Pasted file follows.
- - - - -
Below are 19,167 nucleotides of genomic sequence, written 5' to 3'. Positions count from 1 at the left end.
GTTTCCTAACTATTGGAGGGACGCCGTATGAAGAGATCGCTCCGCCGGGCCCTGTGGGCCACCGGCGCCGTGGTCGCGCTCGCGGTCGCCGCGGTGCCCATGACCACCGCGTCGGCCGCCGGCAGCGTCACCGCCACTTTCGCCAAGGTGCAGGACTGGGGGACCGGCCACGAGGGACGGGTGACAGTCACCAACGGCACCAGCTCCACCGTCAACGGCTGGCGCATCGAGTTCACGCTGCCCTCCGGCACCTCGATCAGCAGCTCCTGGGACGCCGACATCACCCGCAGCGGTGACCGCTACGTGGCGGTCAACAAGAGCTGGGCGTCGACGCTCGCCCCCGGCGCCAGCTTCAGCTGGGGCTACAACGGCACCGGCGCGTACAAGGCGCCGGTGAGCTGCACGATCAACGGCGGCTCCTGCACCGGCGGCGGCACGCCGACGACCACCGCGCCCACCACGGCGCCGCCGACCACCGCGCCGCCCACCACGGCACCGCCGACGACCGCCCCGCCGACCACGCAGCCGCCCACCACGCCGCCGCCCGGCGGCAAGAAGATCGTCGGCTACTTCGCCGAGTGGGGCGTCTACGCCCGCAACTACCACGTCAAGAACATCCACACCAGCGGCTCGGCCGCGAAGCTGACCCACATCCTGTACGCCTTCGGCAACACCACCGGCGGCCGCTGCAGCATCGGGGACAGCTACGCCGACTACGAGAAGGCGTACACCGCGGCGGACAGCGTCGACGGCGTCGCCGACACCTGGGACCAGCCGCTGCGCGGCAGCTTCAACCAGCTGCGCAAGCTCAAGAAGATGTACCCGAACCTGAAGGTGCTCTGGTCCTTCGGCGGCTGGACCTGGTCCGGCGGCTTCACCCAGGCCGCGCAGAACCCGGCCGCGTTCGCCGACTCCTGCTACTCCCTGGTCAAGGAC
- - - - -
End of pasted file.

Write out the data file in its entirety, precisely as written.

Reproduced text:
Below are 19,167 nucleotides of genomic sequence, written 5' to 3'. Positions count from 1 at the left end.
GTTTCCTAACTATTGGAGGGACGCCGTATGAAGAGATCGCTCCGCCGGGCCCTGTGGGCCACCGGCGCCGTGGTCGCGCTCGCGGTCGCCGCGGTGCCCATGACCACCGCGTCGGCCGCCGGCAGCGTCACCGCCACTTTCGCCAAGGTGCAGGACTGGGGGACCGGCCACGAGGGACGGGTGACAGTCACCAACGGCACCAGCTCCACCGTCAACGGCTGGCGCATCGAGTTCACGCTGCCCTCCGGCACCTCGATCAGCAGCTCCTGGGACGCCGACATCACCCGCAGCGGTGACCGCTACGTGGCGGTCAACAAGAGCTGGGCGTCGACGCTCGCCCCCGGCGCCAGCTTCAGCTGGGGCTACAACGGCACCGGCGCGTACAAGGCGCCGGTGAGCTGCACGATCAACGGCGGCTCCTGCACCGGCGGCGGCACGCCGACGACCACCGCGCCCACCACGGCGCCGCCGACCACCGCGCCGCCCACCACGGCACCGCCGACGACCGCCCCGCCGACCACGCAGCCGCCCACCACGCCGCCGCCCGGCGGCAAGAAGATCGTCGGCTACTTCGCCGAGTGGGGCGTCTACGCCCGCAACTACCACGTCAAGAACATCCACACCAGCGGCTCGGCCGCGAAGCTGACCCACATCCTGTACGCCTTCGGCAACACCACCGGCGGCCGCTGCAGCATCGGGGACAGCTACGCCGACTACGAGAAGGCGTACACCGCGGCGGACAGCGTCGACGGCGTCGCCGACACCTGGGACCAGCCGCTGCGCGGCAGCTTCAACCAGCTGCGCAAGCTCAAGAAGATGTACCCGAACCTGAAGGTGCTCTGGTCCTTCGGCGGCTGGACCTGGTCCGGCGGCTTCACCCAGGCCGCGCAGAACCCGGCCGCGTTCGCCGACTCCTGCTACTCCCTGGTCAAGGAC